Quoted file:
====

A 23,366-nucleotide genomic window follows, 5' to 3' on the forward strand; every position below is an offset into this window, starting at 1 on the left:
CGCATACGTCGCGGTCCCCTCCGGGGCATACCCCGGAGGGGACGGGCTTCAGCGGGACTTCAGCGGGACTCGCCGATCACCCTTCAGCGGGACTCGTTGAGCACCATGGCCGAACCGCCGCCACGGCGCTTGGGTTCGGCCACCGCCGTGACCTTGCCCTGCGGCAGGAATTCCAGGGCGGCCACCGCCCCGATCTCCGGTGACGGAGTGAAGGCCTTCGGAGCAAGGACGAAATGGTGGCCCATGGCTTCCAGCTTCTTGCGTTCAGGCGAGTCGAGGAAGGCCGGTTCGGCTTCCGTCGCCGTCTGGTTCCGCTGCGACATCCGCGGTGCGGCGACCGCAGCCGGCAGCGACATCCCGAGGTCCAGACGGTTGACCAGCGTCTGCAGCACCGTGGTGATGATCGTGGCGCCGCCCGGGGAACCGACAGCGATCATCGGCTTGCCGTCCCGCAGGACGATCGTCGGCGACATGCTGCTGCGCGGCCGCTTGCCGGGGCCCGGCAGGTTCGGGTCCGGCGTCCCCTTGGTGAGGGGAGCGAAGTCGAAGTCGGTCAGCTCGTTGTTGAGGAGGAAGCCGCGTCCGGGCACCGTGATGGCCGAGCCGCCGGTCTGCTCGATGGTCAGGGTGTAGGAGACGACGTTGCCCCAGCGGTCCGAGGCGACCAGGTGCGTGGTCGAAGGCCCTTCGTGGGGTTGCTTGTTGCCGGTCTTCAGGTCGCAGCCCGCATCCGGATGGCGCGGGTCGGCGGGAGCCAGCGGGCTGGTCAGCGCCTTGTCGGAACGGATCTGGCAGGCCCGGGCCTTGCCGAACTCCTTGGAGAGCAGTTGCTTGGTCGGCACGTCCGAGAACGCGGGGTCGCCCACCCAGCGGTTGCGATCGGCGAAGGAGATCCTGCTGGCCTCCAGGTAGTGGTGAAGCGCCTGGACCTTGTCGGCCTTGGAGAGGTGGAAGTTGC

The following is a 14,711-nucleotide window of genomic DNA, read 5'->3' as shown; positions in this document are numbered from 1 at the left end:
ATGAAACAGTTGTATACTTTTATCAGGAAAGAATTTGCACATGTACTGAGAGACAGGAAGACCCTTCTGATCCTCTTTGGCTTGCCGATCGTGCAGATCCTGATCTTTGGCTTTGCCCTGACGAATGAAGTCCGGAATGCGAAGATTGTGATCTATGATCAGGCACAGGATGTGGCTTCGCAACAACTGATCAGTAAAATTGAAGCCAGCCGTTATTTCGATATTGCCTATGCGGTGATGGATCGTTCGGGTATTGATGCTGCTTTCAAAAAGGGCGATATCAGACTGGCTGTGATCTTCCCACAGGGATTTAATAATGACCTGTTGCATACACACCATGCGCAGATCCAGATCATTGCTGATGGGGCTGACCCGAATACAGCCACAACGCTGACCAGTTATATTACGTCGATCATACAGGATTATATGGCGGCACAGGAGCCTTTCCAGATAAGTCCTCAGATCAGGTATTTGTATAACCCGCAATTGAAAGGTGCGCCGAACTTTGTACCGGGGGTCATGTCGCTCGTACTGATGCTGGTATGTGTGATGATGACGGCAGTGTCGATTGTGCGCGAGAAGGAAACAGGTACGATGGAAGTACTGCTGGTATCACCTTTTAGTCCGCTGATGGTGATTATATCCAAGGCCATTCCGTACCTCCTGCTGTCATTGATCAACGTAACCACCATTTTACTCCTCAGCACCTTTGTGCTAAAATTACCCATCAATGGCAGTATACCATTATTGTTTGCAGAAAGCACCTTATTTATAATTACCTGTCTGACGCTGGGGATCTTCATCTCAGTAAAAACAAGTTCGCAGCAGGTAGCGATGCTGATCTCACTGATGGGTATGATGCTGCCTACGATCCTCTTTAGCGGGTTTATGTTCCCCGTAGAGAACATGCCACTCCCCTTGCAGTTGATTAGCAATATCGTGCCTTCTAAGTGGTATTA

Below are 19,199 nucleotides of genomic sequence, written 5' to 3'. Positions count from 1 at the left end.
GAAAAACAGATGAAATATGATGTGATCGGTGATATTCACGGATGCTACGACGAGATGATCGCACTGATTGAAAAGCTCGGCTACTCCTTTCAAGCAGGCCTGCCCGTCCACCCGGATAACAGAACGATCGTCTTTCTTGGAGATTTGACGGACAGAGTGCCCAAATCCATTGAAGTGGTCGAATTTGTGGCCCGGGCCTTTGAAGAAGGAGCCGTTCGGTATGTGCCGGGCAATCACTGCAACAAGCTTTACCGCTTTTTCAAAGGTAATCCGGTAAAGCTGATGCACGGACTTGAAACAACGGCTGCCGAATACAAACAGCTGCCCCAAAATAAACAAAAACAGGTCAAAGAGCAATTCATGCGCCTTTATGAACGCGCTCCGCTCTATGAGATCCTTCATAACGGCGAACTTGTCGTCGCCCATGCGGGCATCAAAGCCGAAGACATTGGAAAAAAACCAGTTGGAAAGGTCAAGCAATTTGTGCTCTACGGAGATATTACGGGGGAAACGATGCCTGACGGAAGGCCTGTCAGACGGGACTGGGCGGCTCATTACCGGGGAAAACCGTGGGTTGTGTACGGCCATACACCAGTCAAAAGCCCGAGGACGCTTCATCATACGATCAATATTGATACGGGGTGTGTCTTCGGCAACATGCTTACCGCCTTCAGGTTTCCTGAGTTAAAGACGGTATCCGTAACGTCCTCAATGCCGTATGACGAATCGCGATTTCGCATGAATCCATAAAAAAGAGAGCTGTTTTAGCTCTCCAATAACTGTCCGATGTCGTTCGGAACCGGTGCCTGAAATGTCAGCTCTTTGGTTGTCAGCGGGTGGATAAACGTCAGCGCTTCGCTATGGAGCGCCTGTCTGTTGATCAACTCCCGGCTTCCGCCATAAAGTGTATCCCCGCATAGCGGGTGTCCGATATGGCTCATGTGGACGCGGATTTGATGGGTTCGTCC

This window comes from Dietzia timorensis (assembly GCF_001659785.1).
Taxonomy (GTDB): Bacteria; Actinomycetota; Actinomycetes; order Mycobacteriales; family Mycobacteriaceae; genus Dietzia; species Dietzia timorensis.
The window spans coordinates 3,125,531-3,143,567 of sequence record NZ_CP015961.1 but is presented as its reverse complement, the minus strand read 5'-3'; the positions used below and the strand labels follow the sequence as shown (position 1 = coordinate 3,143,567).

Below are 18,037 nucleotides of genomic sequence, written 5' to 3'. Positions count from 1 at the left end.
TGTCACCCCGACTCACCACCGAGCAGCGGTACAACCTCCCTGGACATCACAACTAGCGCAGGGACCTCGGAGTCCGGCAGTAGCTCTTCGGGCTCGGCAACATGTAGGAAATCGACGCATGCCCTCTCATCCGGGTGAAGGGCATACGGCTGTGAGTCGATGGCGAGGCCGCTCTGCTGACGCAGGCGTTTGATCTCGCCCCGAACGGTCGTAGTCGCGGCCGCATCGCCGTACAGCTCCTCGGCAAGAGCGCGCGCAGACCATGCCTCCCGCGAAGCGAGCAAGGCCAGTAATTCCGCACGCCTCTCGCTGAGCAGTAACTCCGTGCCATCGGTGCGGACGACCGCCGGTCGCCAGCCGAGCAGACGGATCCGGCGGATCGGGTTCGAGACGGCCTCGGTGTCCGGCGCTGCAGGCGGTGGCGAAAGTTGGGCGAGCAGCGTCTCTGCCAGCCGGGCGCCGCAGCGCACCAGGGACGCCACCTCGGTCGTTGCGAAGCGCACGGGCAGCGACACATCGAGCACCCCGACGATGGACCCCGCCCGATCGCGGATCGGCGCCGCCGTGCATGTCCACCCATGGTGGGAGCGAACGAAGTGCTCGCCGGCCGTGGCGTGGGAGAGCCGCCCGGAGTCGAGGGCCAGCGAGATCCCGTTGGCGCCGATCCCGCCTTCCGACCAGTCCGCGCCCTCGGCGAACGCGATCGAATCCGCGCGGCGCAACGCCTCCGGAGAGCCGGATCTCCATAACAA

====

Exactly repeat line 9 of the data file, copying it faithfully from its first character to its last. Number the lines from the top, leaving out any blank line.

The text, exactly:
The window spans coordinates 3,125,531-3,143,567 of sequence record NZ_CP015961.1 but is presented as its reverse complement, the minus strand read 5'-3'; the positions used below and the strand labels follow the sequence as shown (position 1 = coordinate 3,143,567).